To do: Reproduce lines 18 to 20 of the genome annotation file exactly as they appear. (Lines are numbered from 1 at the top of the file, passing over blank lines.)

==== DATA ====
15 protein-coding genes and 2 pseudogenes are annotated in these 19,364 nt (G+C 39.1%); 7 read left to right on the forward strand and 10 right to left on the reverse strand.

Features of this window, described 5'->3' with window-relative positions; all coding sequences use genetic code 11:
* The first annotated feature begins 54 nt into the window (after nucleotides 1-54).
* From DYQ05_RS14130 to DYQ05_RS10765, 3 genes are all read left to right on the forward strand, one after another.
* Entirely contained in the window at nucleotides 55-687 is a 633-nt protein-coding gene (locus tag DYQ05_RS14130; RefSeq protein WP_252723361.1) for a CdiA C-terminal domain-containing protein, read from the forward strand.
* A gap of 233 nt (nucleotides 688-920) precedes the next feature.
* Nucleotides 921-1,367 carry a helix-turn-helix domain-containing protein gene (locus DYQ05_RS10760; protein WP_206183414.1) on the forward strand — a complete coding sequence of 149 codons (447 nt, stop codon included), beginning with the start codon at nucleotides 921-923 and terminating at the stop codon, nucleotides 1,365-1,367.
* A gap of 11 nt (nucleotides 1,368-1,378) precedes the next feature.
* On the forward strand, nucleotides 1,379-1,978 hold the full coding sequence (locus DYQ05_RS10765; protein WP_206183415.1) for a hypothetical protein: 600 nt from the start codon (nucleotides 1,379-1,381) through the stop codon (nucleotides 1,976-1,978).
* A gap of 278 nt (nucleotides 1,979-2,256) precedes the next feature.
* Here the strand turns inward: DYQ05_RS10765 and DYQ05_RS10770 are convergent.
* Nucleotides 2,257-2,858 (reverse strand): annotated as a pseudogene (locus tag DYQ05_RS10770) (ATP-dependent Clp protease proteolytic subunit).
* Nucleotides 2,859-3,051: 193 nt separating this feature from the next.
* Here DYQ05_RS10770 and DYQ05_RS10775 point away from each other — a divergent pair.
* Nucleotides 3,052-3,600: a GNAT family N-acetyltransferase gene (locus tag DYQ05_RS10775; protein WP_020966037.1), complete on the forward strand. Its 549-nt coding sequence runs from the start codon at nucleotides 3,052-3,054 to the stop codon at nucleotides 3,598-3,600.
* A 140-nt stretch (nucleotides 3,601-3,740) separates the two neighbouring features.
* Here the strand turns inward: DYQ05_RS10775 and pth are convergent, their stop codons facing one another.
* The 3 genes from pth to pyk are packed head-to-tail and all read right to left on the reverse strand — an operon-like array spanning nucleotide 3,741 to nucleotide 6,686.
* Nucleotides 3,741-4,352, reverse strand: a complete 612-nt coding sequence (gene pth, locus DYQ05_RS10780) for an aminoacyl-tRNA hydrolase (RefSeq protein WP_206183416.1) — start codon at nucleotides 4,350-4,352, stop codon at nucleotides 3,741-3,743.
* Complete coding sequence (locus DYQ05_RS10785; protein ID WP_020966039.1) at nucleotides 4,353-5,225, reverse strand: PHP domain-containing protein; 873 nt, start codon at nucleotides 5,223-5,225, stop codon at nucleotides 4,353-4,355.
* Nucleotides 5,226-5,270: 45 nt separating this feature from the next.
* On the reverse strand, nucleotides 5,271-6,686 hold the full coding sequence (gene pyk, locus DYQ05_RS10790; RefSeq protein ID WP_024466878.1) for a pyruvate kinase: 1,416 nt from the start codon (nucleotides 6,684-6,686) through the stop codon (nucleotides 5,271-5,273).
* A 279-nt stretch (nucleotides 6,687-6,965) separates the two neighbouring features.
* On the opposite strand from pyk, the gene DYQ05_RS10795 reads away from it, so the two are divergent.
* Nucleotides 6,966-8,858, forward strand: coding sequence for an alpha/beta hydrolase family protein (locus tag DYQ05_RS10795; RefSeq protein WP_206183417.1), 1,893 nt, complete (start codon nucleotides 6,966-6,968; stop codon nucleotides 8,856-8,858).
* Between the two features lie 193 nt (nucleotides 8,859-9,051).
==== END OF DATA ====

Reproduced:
* The 3 genes from pth to pyk are packed head-to-tail and all read right to left on the reverse strand — an operon-like array spanning nucleotide 3,741 to nucleotide 6,686.
* Nucleotides 3,741-4,352, reverse strand: a complete 612-nt coding sequence (gene pth, locus DYQ05_RS10780) for an aminoacyl-tRNA hydrolase (RefSeq protein WP_206183416.1) — start codon at nucleotides 4,350-4,352, stop codon at nucleotides 3,741-3,743.
* Complete coding sequence (locus DYQ05_RS10785; protein ID WP_020966039.1) at nucleotides 4,353-5,225, reverse strand: PHP domain-containing protein; 873 nt, start codon at nucleotides 5,223-5,225, stop codon at nucleotides 4,353-4,355.